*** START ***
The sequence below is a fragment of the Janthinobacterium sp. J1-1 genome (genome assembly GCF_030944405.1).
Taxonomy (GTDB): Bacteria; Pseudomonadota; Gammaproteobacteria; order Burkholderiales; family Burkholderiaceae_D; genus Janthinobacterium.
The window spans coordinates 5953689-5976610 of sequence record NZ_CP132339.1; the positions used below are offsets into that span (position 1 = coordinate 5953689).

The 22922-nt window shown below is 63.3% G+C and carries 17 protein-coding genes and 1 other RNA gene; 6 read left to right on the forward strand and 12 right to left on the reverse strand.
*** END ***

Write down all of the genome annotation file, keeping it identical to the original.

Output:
The sequence below is a fragment of the Janthinobacterium sp. J1-1 genome (genome assembly GCF_030944405.1).
Taxonomy (GTDB): Bacteria; Pseudomonadota; Gammaproteobacteria; order Burkholderiales; family Burkholderiaceae_D; genus Janthinobacterium.
The window spans coordinates 5953689-5976610 of sequence record NZ_CP132339.1; the positions used below are offsets into that span (position 1 = coordinate 5953689).

The 22922-nt window shown below is 63.3% G+C and carries 17 protein-coding genes and 1 other RNA gene; 6 read left to right on the forward strand and 12 right to left on the reverse strand.